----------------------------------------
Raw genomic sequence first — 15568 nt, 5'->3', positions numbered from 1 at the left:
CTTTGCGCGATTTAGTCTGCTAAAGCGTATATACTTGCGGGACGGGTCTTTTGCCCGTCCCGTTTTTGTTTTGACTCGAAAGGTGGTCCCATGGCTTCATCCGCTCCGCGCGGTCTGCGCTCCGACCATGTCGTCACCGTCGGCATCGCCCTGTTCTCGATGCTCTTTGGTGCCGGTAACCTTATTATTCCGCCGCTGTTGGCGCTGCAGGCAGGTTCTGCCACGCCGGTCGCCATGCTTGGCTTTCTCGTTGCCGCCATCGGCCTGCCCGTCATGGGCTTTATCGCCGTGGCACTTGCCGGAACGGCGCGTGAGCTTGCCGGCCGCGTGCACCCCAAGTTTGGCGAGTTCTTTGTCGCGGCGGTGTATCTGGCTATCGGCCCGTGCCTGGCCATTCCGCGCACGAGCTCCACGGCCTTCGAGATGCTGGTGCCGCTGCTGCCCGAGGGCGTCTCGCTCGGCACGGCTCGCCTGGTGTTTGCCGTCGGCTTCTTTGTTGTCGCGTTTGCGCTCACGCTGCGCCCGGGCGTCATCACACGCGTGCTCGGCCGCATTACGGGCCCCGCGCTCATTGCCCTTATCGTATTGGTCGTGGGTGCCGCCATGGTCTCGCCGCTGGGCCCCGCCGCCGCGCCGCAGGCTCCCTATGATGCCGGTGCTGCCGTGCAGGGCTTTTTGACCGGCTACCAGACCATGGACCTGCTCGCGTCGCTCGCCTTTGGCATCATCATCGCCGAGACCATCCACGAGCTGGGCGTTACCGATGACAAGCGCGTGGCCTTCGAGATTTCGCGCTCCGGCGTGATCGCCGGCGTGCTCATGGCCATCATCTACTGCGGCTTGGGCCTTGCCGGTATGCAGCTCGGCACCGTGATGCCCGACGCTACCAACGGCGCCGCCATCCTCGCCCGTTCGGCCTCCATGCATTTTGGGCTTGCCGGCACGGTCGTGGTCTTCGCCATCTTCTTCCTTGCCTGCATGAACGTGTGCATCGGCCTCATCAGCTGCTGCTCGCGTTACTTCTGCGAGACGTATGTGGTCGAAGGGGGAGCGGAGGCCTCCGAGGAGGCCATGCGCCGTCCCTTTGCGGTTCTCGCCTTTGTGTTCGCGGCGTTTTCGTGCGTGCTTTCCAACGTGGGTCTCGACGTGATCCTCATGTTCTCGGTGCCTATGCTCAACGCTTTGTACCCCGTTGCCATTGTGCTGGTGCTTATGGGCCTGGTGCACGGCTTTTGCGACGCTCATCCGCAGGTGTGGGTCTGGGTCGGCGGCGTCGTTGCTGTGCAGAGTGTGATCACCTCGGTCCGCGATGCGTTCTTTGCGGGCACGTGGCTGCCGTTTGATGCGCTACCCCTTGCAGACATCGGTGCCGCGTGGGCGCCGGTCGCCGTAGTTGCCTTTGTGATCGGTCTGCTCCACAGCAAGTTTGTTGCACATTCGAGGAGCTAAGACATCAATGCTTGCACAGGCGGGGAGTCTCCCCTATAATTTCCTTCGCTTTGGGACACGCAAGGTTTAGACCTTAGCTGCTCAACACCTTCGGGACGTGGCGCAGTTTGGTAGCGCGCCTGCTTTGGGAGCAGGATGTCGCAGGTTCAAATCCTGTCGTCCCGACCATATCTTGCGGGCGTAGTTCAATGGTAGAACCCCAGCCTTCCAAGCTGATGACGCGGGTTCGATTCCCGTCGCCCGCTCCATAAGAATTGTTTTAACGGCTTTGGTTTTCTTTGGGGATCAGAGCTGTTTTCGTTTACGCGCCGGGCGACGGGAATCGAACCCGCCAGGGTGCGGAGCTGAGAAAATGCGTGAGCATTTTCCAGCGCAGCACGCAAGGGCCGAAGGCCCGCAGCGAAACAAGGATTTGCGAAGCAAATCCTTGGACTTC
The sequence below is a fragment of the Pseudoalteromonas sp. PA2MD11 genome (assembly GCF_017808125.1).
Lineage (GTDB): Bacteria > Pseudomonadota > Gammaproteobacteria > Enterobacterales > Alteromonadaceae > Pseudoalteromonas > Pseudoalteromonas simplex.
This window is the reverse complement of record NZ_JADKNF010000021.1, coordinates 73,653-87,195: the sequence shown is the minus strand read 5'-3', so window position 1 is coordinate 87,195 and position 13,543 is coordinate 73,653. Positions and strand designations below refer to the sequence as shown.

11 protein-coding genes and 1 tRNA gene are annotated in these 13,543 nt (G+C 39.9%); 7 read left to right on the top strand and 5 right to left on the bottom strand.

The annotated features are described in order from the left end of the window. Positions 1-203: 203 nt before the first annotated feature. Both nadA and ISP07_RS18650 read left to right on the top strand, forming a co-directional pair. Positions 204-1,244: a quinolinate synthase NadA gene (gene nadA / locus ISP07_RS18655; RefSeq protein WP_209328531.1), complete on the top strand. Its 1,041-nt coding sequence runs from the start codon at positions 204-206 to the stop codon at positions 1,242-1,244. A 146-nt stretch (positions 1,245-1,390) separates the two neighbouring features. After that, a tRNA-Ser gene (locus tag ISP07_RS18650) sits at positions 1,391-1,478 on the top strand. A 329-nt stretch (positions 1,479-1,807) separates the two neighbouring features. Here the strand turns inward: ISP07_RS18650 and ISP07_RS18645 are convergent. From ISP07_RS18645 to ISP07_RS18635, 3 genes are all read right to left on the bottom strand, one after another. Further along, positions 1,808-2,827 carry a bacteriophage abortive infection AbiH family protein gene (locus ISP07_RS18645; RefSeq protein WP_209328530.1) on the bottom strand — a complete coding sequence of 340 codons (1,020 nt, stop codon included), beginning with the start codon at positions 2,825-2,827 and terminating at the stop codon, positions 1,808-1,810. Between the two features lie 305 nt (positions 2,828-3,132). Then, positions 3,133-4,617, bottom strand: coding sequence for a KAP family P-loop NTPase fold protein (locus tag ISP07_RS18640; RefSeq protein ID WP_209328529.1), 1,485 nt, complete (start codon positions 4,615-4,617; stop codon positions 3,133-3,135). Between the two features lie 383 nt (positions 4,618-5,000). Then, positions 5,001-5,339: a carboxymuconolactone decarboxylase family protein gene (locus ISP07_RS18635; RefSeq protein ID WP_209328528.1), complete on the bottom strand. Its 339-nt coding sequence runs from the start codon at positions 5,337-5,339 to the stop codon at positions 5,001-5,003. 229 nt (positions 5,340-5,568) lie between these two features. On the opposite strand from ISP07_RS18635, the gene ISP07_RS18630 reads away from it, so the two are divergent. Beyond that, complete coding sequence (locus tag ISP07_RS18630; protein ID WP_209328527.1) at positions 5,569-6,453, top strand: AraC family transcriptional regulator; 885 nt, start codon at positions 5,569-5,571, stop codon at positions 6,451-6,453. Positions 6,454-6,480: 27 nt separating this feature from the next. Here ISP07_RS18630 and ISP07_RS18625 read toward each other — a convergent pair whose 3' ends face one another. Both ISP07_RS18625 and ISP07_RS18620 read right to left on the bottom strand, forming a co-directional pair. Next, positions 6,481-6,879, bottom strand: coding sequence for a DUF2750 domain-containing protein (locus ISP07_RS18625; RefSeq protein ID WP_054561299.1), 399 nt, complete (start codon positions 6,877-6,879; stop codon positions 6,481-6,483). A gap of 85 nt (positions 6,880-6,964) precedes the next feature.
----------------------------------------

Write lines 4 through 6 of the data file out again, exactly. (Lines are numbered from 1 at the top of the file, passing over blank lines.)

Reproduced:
Lineage (GTDB): Bacteria > Pseudomonadota > Gammaproteobacteria > Enterobacterales > Alteromonadaceae > Pseudoalteromonas > Pseudoalteromonas simplex.
This window is the reverse complement of record NZ_JADKNF010000021.1, coordinates 73,653-87,195: the sequence shown is the minus strand read 5'-3', so window position 1 is coordinate 87,195 and position 13,543 is coordinate 73,653. Positions and strand designations below refer to the sequence as shown.

11 protein-coding genes and 1 tRNA gene are annotated in these 13,543 nt (G+C 39.9%); 7 read left to right on the top strand and 5 right to left on the bottom strand.